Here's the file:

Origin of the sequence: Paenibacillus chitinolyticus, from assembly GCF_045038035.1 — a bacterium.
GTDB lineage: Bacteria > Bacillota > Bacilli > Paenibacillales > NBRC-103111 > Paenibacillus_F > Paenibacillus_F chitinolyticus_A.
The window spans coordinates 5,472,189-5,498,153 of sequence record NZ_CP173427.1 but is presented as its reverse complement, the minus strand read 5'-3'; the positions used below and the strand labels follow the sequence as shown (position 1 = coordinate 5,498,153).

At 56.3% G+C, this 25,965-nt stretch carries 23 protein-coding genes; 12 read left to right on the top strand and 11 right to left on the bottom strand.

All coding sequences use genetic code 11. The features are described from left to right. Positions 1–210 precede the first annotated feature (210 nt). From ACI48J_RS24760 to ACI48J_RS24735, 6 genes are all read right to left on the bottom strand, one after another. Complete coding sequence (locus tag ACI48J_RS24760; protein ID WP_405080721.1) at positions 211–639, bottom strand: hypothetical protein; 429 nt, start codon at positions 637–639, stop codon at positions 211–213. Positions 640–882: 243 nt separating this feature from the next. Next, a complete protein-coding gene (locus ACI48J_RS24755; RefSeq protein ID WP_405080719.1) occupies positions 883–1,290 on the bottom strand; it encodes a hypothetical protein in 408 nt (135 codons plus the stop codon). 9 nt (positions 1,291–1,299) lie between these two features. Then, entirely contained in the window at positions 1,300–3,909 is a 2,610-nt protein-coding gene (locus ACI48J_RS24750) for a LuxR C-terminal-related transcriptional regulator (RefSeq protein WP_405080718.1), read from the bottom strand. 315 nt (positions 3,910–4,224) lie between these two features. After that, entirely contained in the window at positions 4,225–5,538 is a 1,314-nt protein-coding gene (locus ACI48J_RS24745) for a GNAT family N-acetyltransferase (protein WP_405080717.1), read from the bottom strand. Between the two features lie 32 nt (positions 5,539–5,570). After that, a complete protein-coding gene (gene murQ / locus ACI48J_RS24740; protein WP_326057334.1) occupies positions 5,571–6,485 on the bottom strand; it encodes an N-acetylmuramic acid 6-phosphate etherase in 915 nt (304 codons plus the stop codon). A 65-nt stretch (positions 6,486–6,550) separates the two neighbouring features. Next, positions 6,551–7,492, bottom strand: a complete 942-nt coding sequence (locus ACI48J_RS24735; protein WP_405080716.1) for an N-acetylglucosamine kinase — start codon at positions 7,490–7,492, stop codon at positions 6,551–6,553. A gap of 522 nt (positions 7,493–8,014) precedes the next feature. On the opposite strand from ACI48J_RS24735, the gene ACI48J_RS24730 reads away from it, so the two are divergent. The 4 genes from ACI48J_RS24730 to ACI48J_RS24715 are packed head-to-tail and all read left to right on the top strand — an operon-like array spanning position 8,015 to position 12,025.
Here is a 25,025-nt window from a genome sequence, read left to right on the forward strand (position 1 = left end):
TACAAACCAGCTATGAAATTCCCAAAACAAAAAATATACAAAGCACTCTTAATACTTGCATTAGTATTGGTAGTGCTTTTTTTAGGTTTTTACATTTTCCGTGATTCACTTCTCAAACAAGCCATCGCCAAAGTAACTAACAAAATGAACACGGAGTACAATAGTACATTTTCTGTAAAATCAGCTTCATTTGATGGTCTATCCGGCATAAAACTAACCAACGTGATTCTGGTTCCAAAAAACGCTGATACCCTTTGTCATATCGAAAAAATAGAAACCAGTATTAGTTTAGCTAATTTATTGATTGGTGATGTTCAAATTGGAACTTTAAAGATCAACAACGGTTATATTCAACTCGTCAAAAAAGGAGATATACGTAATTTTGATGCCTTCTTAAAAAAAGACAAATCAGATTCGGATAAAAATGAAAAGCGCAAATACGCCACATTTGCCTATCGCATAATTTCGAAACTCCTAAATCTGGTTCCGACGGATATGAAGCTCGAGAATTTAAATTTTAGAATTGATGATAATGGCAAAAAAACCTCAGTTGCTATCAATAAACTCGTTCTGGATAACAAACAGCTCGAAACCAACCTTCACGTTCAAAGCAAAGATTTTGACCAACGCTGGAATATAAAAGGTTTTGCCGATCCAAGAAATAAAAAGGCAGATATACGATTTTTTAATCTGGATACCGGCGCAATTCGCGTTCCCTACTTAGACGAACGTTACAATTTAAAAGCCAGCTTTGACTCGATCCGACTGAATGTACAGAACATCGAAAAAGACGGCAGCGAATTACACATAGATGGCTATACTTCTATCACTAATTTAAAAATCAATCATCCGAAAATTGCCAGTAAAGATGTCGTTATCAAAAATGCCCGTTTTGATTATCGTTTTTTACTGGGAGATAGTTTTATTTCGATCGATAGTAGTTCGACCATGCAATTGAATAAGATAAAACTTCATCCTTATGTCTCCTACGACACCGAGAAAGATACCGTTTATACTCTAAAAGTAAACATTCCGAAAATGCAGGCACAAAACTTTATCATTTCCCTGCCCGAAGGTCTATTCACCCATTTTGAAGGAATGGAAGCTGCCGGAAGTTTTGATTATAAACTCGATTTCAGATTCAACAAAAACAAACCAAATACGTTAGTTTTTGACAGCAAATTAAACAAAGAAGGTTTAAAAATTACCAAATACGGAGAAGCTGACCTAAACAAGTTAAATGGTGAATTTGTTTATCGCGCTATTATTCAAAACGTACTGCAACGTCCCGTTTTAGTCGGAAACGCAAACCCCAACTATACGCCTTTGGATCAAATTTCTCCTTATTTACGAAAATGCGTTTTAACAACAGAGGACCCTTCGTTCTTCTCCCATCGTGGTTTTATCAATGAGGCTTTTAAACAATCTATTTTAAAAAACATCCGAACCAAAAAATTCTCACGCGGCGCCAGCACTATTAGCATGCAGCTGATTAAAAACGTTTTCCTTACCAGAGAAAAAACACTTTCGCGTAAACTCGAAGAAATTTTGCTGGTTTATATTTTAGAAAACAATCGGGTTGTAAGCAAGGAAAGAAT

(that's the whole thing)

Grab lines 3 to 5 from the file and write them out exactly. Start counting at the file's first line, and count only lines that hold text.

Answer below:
The window spans coordinates 5,472,189-5,498,153 of sequence record NZ_CP173427.1 but is presented as its reverse complement, the minus strand read 5'-3'; the positions used below and the strand labels follow the sequence as shown (position 1 = coordinate 5,498,153).

At 56.3% G+C, this 25,965-nt stretch carries 23 protein-coding genes; 12 read left to right on the top strand and 11 right to left on the bottom strand.

All coding sequences use genetic code 11. The features are described from left to right. Positions 1–210 precede the first annotated feature (210 nt). From ACI48J_RS24760 to ACI48J_RS24735, 6 genes are all read right to left on the bottom strand, one after another. Complete coding sequence (locus tag ACI48J_RS24760; protein ID WP_405080721.1) at positions 211–639, bottom strand: hypothetical protein; 429 nt, start codon at positions 637–639, stop codon at positions 211–213. Positions 640–882: 243 nt separating this feature from the next. Next, a complete protein-coding gene (locus ACI48J_RS24755; RefSeq protein ID WP_405080719.1) occupies positions 883–1,290 on the bottom strand; it encodes a hypothetical protein in 408 nt (135 codons plus the stop codon). 9 nt (positions 1,291–1,299) lie between these two features. Then, entirely contained in the window at positions 1,300–3,909 is a 2,610-nt protein-coding gene (locus ACI48J_RS24750) for a LuxR C-terminal-related transcriptional regulator (RefSeq protein WP_405080718.1), read from the bottom strand. 315 nt (positions 3,910–4,224) lie between these two features. After that, entirely contained in the window at positions 4,225–5,538 is a 1,314-nt protein-coding gene (locus ACI48J_RS24745) for a GNAT family N-acetyltransferase (protein WP_405080717.1), read from the bottom strand. Between the two features lie 32 nt (positions 5,539–5,570). After that, a complete protein-coding gene (gene murQ / locus ACI48J_RS24740; protein WP_326057334.1) occupies positions 5,571–6,485 on the bottom strand; it encodes an N-acetylmuramic acid 6-phosphate etherase in 915 nt (304 codons plus the stop codon). A 65-nt stretch (positions 6,486–6,550) separates the two neighbouring features. Next, positions 6,551–7,492, bottom strand: a complete 942-nt coding sequence (locus ACI48J_RS24735; protein WP_405080716.1) for an N-acetylglucosamine kinase — start codon at positions 7,490–7,492, stop codon at positions 6,551–6,553. A gap of 522 nt (positions 7,493–8,014) precedes the next feature. On the opposite strand from ACI48J_RS24735, the gene ACI48J_RS24730 reads away from it, so the two are divergent. The 4 genes from ACI48J_RS24730 to ACI48J_RS24715 are packed head-to-tail and all read left to right on the top strand — an operon-like array spanning position 8,015 to position 12,025.